acclaimed by academics and legal professionals alike, Richard
Susskind's bestseller explores the potential impact of numerous
recent developments on the legal profession.
Susskind was one of the first to consider the possible
ramifications of information technology, communisation, outsourcing
and external investment on the legal profession. "The End of
Lawyers?" envisages a bleak future for those who refuse to embrace
innovation but hints at a world of possibilities for practitioners
willing to make changes.
The book makes three key observations:
Susskind argues that law firms are performing increasingly uniform
operations for their clients and that this will greatly affect
future business models. Five different categories of legal services
are identified: bespoke, standardized, systematized, packaged and
commoditized. The End of Lawyers examines each and concludes that a
shift towards standardised services will inevitably transform the
way in which law firms operate.
The book also breaks down legal services into categories which
can be delegated across various sources. This multi-sourcing will
allow clients to obtain services from several different legal work
performers which may not necessarily be law firms. Susskind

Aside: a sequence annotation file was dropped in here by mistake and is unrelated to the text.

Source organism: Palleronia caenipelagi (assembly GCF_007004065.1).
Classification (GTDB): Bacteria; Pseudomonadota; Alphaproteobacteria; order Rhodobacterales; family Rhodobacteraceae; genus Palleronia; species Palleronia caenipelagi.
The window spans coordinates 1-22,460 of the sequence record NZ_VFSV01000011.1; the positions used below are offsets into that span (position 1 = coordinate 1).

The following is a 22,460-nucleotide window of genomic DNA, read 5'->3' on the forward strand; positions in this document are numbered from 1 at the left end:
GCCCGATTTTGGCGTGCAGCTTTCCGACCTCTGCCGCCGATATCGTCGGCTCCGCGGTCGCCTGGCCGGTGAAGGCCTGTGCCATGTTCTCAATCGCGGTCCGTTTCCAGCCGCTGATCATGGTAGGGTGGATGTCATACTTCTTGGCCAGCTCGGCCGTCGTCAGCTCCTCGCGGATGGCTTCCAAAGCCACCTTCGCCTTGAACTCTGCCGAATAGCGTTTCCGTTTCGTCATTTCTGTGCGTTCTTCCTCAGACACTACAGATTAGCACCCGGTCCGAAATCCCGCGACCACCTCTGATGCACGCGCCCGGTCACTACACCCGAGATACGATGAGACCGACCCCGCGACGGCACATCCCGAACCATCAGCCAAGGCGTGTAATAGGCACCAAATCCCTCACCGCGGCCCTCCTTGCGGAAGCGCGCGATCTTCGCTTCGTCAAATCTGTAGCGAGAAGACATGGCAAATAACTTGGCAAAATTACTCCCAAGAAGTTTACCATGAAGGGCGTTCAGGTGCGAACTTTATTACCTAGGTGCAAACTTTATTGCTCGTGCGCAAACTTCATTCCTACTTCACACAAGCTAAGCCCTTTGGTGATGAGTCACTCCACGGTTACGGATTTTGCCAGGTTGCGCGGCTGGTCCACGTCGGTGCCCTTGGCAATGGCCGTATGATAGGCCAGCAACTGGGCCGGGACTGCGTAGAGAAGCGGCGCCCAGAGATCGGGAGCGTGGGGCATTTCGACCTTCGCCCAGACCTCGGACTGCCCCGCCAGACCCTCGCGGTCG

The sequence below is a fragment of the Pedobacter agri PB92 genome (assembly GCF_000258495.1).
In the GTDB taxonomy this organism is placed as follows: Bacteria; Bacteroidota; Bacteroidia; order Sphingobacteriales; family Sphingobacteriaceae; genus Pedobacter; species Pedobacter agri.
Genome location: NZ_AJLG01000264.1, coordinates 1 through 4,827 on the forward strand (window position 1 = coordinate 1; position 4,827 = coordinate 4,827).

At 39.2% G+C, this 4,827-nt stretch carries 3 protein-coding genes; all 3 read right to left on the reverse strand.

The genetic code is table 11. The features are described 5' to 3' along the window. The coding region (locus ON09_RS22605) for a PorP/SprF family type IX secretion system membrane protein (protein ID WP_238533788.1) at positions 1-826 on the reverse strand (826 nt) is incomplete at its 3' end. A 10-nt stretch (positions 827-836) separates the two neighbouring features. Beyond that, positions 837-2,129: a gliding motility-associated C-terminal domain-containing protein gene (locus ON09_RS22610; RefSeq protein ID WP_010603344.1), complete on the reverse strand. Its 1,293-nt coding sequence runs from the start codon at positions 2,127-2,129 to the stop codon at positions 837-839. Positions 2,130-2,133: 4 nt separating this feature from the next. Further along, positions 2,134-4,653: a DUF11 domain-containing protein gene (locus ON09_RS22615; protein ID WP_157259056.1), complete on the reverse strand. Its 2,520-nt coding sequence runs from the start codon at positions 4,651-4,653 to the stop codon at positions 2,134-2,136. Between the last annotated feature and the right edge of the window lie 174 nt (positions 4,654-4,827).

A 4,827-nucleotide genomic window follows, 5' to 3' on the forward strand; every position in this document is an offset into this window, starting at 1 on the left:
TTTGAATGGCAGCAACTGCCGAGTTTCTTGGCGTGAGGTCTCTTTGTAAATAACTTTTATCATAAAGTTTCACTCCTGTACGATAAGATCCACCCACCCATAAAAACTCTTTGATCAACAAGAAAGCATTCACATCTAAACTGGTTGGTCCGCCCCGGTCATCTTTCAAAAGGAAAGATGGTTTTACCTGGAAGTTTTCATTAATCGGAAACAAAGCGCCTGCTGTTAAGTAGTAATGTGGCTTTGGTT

lists 12 possible destinations for this "unbundling": co-sourcing,
de-lawyering, in-sourcing, relocating, leasing, home-sourcing,
open-sourcing, subcontracting, computerizing, outsourcing,
no-sourcing and offshoring. There will, however, remain a need for
a body to take responsibility for streamlining and coordinating all
legal work undertaken.
The introduction of new legal technologies including automated
document assembly, the electronic legal marketplace, online legal
guidance, online dispute resolution, and legal open-sourcing, will
allow for a more efficient delivery of legal services. These new
developments will transform the way in which law firms operate and
will require drastic changes to the traditional business model
adopted by firms.
In the words of Peter Kurer, Chairman, UBS; "[The End of Lawyers?]
is thought-provoking and entertaining at the same time. I strongly
encourage law firms and in-house lawyers to read this book and
embrace the new methods and technologies that Richard Susskind is
4C's breakfast debate, "External Legal Services - best bought by
Procurement, or the In-house legal team?" will touch on some of the
issues raised in "The End of Lawyers".